Unfortunately, in spite of the great opening of this race, the last mile left many runners wanting more. While I appreciated the elements of the bridge crossings over the Olentangy, there just was not all that much to the last 3 miles or so of this event. There were next to no spectators and the course swung so far from the finish area that runners could not even see the finish line until we made a sharp left turn just a few hundred yards from the finish. It kind of snuck up on us rather than letting the anticipation build.


When I made the final turn towards the finish, I pinned my ears back and gave it all that I had left (which admittedly, wasn’t much) to make the last final push to the finish.  I was pleased with my time, though I did miss my PR. 

The SMOpinion

This medal was, in a word, massive. It was huge. The designers did a great job of creating an exceptional tribute to this event.  This thing is massive and is heavy, it will not be mistaken for any cheap throw away token. It also features a nice custom lanyard, so the SMO receives high marks all around.


The Post-Race Experience

During this Spring race season I’ve been beating the drum of runner comfort. I am shocked that, of all of the places to save money from a budget, race directors would skimp out on providing mylar blankets at the finish, especially when there is a realistic chance that race day can be cold.  While the temps did warm up from the pre-race lows, I did feel that it was still cool enough out that, especially for those of us who were very sweaty, mylar blankets would have been welcome. Despite this, there were none to be found.  Even if the temperatures, by whatever metric you may choose to employ, do not expressly make mylars “necessary,” do your runners a favor and error on the side of their comfort, especially when they may have a several block walk back to their cars or public transportation in the cold, wind, and or rain.


The rest of the post-race experience was solid. There were plenty of fluids (water, etc.) just after the finisher’s chute and a large selection of food. Organizers did a great job of funneling all of the runners to the post-race festival so we did not have to think, and who wants to think after a half marathon!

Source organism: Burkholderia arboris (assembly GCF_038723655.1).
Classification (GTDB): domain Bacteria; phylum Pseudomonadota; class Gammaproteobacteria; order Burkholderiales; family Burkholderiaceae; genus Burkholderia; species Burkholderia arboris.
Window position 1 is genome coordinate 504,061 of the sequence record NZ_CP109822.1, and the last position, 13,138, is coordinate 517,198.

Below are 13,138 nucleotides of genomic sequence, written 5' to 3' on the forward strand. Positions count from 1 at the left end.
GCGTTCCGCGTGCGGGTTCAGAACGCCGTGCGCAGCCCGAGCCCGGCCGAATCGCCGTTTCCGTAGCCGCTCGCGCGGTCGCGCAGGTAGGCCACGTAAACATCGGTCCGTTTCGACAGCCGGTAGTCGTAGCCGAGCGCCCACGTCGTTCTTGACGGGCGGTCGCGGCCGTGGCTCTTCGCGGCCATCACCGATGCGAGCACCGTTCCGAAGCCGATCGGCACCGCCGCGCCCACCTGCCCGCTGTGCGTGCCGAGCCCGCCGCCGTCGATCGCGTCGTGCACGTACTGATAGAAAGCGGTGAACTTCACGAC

The post race festival was nice. A live band played on stage as runners were treated to pizza, sparkling wine, beer, and the most amazing post-race treat ever: chocolate milk. This was a great event that was clearly well-planned and executed.  We did not stay too long as we were cold and sweaty (again, no mylars), which cut our enjoyment short. We made our way back to the car and went in search of a nice hot shower.


Looking Back Now

This is a well-run event with solid logistics, making for a predominantly runner-friendly event. The course does have some nice terrain elements, but is not overly challenging. Thus, setting a PR on this course is do-able, just ask Candace, who crushed her PR on this day! Congratulations Candace.

Will I run it again? I am not sure. Like I said, the first 8 miles were much more enjoyable than the last 5 miles, which impacts my overall impression of the event. Additionally, my get-in price was high ($110 + fees) since I registered so late. I do not think that this race is a good value at this price point, though my feelings would be different if you could get in at a lower price point. I think this is a nice warning to race directors: I know that they employ tiered pricing to encourage early registrations, however, the higher pricing tiers can and do serve to discourage runners from registering later because the race becomes less worthwhile from a value perspective at the high price points.